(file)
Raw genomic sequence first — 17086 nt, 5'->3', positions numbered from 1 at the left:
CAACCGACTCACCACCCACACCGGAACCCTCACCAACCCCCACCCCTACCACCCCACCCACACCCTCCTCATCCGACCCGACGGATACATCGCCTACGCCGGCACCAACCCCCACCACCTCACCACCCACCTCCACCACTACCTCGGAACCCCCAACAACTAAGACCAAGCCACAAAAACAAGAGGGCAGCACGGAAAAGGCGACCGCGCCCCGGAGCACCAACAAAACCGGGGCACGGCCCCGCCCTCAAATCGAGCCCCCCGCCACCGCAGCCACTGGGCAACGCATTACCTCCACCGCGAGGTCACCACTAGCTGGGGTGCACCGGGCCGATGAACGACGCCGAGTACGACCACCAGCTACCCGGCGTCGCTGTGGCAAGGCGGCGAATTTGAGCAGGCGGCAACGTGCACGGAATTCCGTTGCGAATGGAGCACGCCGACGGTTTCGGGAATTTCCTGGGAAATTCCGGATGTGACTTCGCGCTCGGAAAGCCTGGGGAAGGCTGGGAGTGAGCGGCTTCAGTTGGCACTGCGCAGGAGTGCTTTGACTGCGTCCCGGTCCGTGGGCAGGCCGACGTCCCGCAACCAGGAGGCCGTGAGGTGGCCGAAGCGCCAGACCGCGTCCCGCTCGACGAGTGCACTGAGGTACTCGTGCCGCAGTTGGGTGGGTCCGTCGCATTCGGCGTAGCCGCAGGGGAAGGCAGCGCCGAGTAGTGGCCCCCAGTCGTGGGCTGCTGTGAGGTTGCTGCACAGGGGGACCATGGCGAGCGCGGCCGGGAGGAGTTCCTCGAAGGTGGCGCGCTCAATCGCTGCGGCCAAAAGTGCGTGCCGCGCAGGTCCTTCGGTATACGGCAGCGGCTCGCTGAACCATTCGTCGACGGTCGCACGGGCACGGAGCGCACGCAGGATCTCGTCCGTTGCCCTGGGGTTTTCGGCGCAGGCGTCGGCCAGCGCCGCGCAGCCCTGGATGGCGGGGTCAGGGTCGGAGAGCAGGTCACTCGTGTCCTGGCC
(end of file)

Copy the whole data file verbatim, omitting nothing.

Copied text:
Raw genomic sequence first — 17086 nt, 5'->3', positions numbered from 1 at the left:
CAACCGACTCACCACCCACACCGGAACCCTCACCAACCCCCACCCCTACCACCCCACCCACACCCTCCTCATCCGACCCGACGGATACATCGCCTACGCCGGCACCAACCCCCACCACCTCACCACCCACCTCCACCACTACCTCGGAACCCCCAACAACTAAGACCAAGCCACAAAAACAAGAGGGCAGCACGGAAAAGGCGACCGCGCCCCGGAGCACCAACAAAACCGGGGCACGGCCCCGCCCTCAAATCGAGCCCCCCGCCACCGCAGCCACTGGGCAACGCATTACCTCCACCGCGAGGTCACCACTAGCTGGGGTGCACCGGGCCGATGAACGACGCCGAGTACGACCACCAGCTACCCGGCGTCGCTGTGGCAAGGCGGCGAATTTGAGCAGGCGGCAACGTGCACGGAATTCCGTTGCGAATGGAGCACGCCGACGGTTTCGGGAATTTCCTGGGAAATTCCGGATGTGACTTCGCGCTCGGAAAGCCTGGGGAAGGCTGGGAGTGAGCGGCTTCAGTTGGCACTGCGCAGGAGTGCTTTGACTGCGTCCCGGTCCGTGGGCAGGCCGACGTCCCGCAACCAGGAGGCCGTGAGGTGGCCGAAGCGCCAGACCGCGTCCCGCTCGACGAGTGCACTGAGGTACTCGTGCCGCAGTTGGGTGGGTCCGTCGCATTCGGCGTAGCCGCAGGGGAAGGCAGCGCCGAGTAGTGGCCCCCAGTCGTGGGCTGCTGTGAGGTTGCTGCACAGGGGGACCATGGCGAGCGCGGCCGGGAGGAGTTCCTCGAAGGTGGCGCGCTCAATCGCTGCGGCCAAAAGTGCGTGCCGCGCAGGTCCTTCGGTATACGGCAGCGGCTCGCTGAACCATTCGTCGACGGTCGCACGGGCACGGAGCGCACGCAGGATCTCGTCCGTTGCCCTGGGGTTTTCGGCGCAGGCGTCGGCCAGCGCCGCGCAGCCCTGGATGGCGGGGTCAGGGTCGGAGAGCAGGTCACTCGTGTCCTGGCC